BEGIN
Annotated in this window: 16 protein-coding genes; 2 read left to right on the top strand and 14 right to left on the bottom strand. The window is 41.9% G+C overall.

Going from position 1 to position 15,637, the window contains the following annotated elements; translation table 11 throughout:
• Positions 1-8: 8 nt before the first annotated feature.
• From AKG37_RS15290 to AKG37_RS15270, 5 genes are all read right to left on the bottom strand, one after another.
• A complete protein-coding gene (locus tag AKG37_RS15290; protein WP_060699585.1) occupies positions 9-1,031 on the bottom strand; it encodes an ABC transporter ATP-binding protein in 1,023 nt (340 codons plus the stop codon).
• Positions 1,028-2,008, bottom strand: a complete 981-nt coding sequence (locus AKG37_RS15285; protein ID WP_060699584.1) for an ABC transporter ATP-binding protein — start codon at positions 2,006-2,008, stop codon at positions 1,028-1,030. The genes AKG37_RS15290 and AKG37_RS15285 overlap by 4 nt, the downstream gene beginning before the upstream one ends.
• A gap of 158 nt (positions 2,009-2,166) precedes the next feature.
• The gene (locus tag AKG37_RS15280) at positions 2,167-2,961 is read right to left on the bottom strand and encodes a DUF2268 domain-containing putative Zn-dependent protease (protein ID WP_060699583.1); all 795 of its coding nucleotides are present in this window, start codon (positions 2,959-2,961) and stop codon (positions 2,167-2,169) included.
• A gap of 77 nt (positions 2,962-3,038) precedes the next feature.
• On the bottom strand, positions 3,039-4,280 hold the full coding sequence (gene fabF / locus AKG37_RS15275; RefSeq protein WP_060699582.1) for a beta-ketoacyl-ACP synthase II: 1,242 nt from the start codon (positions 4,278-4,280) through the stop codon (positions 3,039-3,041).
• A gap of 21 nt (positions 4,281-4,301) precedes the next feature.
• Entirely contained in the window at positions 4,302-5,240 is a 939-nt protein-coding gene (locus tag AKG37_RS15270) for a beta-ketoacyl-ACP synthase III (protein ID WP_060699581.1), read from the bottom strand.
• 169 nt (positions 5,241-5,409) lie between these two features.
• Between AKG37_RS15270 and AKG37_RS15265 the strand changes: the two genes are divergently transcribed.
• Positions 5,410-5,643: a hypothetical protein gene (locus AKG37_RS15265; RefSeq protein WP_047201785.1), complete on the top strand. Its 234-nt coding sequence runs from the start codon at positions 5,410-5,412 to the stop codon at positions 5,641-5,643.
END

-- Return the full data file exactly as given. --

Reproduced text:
Annotated in this window: 16 protein-coding genes; 2 read left to right on the top strand and 14 right to left on the bottom strand. The window is 41.9% G+C overall.

Going from position 1 to position 15,637, the window contains the following annotated elements; translation table 11 throughout:
• Positions 1-8: 8 nt before the first annotated feature.
• From AKG37_RS15290 to AKG37_RS15270, 5 genes are all read right to left on the bottom strand, one after another.
• A complete protein-coding gene (locus tag AKG37_RS15290; protein WP_060699585.1) occupies positions 9-1,031 on the bottom strand; it encodes an ABC transporter ATP-binding protein in 1,023 nt (340 codons plus the stop codon).
• Positions 1,028-2,008, bottom strand: a complete 981-nt coding sequence (locus AKG37_RS15285; protein ID WP_060699584.1) for an ABC transporter ATP-binding protein — start codon at positions 2,006-2,008, stop codon at positions 1,028-1,030. The genes AKG37_RS15290 and AKG37_RS15285 overlap by 4 nt, the downstream gene beginning before the upstream one ends.
• A gap of 158 nt (positions 2,009-2,166) precedes the next feature.
• The gene (locus tag AKG37_RS15280) at positions 2,167-2,961 is read right to left on the bottom strand and encodes a DUF2268 domain-containing putative Zn-dependent protease (protein ID WP_060699583.1); all 795 of its coding nucleotides are present in this window, start codon (positions 2,959-2,961) and stop codon (positions 2,167-2,169) included.
• A gap of 77 nt (positions 2,962-3,038) precedes the next feature.
• On the bottom strand, positions 3,039-4,280 hold the full coding sequence (gene fabF / locus AKG37_RS15275; RefSeq protein WP_060699582.1) for a beta-ketoacyl-ACP synthase II: 1,242 nt from the start codon (positions 4,278-4,280) through the stop codon (positions 3,039-3,041).
• A gap of 21 nt (positions 4,281-4,301) precedes the next feature.
• Entirely contained in the window at positions 4,302-5,240 is a 939-nt protein-coding gene (locus tag AKG37_RS15270) for a beta-ketoacyl-ACP synthase III (protein ID WP_060699581.1), read from the bottom strand.
• 169 nt (positions 5,241-5,409) lie between these two features.
• Between AKG37_RS15270 and AKG37_RS15265 the strand changes: the two genes are divergently transcribed.
• Positions 5,410-5,643: a hypothetical protein gene (locus AKG37_RS15265; RefSeq protein WP_047201785.1), complete on the top strand. Its 234-nt coding sequence runs from the start codon at positions 5,410-5,412 to the stop codon at positions 5,641-5,643.